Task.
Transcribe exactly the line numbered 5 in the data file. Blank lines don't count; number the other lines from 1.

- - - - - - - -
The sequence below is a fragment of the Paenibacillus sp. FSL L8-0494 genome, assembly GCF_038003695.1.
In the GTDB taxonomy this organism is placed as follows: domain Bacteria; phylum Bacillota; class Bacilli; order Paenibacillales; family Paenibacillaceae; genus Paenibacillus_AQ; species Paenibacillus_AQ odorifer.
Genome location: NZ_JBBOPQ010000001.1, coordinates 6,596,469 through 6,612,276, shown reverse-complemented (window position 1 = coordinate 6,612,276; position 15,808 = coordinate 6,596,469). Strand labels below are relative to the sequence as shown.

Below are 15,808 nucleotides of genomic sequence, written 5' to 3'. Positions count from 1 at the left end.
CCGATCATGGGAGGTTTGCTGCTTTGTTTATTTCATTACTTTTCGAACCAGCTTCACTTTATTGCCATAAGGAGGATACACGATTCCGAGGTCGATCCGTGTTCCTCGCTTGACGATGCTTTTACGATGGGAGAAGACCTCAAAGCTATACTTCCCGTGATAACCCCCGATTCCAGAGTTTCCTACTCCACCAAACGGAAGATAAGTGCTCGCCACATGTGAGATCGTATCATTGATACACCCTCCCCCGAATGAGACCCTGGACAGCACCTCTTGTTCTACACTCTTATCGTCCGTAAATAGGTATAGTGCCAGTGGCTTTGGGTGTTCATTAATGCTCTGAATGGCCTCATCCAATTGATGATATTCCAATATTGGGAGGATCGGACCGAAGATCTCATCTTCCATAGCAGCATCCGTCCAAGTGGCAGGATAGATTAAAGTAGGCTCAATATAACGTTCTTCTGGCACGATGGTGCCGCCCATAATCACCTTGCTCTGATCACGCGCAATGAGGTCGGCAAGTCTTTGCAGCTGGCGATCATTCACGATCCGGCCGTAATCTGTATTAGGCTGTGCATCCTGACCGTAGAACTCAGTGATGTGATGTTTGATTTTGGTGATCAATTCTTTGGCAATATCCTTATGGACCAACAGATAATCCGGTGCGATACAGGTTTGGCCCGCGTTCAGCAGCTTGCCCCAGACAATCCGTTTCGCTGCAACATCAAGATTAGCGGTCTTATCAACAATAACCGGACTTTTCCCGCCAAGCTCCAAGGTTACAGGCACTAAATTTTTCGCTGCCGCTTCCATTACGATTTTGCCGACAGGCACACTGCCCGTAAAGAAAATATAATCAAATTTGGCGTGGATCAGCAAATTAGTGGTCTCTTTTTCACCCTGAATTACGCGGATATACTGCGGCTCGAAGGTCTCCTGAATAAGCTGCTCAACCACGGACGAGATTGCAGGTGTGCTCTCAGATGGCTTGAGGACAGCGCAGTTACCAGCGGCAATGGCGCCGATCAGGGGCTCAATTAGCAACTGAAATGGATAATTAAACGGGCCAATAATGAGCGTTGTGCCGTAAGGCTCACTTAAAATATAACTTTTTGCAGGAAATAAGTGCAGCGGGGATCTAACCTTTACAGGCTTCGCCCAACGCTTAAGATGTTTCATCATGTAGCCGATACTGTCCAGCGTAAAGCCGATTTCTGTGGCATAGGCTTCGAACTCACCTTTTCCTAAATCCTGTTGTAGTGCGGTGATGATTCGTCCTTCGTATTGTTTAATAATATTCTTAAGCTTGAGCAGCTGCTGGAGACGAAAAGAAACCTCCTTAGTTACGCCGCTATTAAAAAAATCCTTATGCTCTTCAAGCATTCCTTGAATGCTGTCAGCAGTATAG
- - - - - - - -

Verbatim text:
CCGATCATGGGAGGTTTGCTGCTTTGTTTATTTCATTACTTTTCGAACCAGCTTCACTTTATTGCCATAAGGAGGATACACGATTCCGAGGTCGATCCGTGTTCCTCGCTTGACGATGCTTTTACGATGGGAGAAGACCTCAAAGCTATACTTCCCGTGATAACCCCCGATTCCAGAGTTTCCTACTCCACCAAACGGAAGATAAGTGCTCGCCACATGTGAGATCGTATCATTGATACACCCTCCCCCGAATGAGACCCTGGACAGCACCTCTTGTTCTACACTCTTATCGTCCGTAAATAGGTATAGTGCCAGTGGCTTTGGGTGTTCATTAATGCTCTGAATGGCCTCATCCAATTGATGATATTCCAATATTGGGAGGATCGGACCGAAGATCTCATCTTCCATAGCAGCATCCGTCCAAGTGGCAGGATAGATTAAAGTAGGCTCAATATAACGTTCTTCTGGCACGATGGTGCCGCCCATAATCACCTTGCTCTGATCACGCGCAATGAGGTCGGCAAGTCTTTGCAGCTGGCGATCATTCACGATCCGGCCGTAATCTGTATTAGGCTGTGCATCCTGACCGTAGAACTCAGTGATGTGATGTTTGATTTTGGTGATCAATTCTTTGGCAATATCCTTATGGACCAACAGATAATCCGGTGCGATACAGGTTTGGCCCGCGTTCAGCAGCTTGCCCCAGACAATCCGTTTCGCTGCAACATCAAGATTAGCGGTCTTATCAACAATAACCGGACTTTTCCCGCCAAGCTCCAAGGTTACAGGCACTAAATTTTTCGCTGCCGCTTCCATTACGATTTTGCCGACAGGCACACTGCCCGTAAAGAAAATATAATCAAATTTGGCGTGGATCAGCAAATTAGTGGTCTCTTTTTCACCCTGAATTACGCGGATATACTGCGGCTCGAAGGTCTCCTGAATAAGCTGCTCAACCACGGACGAGATTGCAGGTGTGCTCTCAGATGGCTTGAGGACAGCGCAGTTACCAGCGGCAATGGCGCCGATCAGGGGCTCAATTAGCAACTGAAATGGATAATTAAACGGGCCAATAATGAGCGTTGTGCCGTAAGGCTCACTTAAAATATAACTTTTTGCAGGAAATAAGTGCAGCGGGGATCTAACCTTTACAGGCTTCGCCCAACGCTTAAGATGTTTCATCATGTAGCCGATACTGTCCAGCGTAAAGCCGATTTCTGTGGCATAGGCTTCGAACTCACCTTTTCCTAAATCCTGTTGTAGTGCGGTGATGATTCGTCCTTCGTATTGTTTAATAATATTCTTAAGCTTGAGCAGCTGCTGGAGACGAAAAGAAACCTCCTTAGTTACGCCGCTATTAAAAAAATCCTTATGCTCTTCAAGCATTCCTTGAATGCTGTCAGCAGTATAG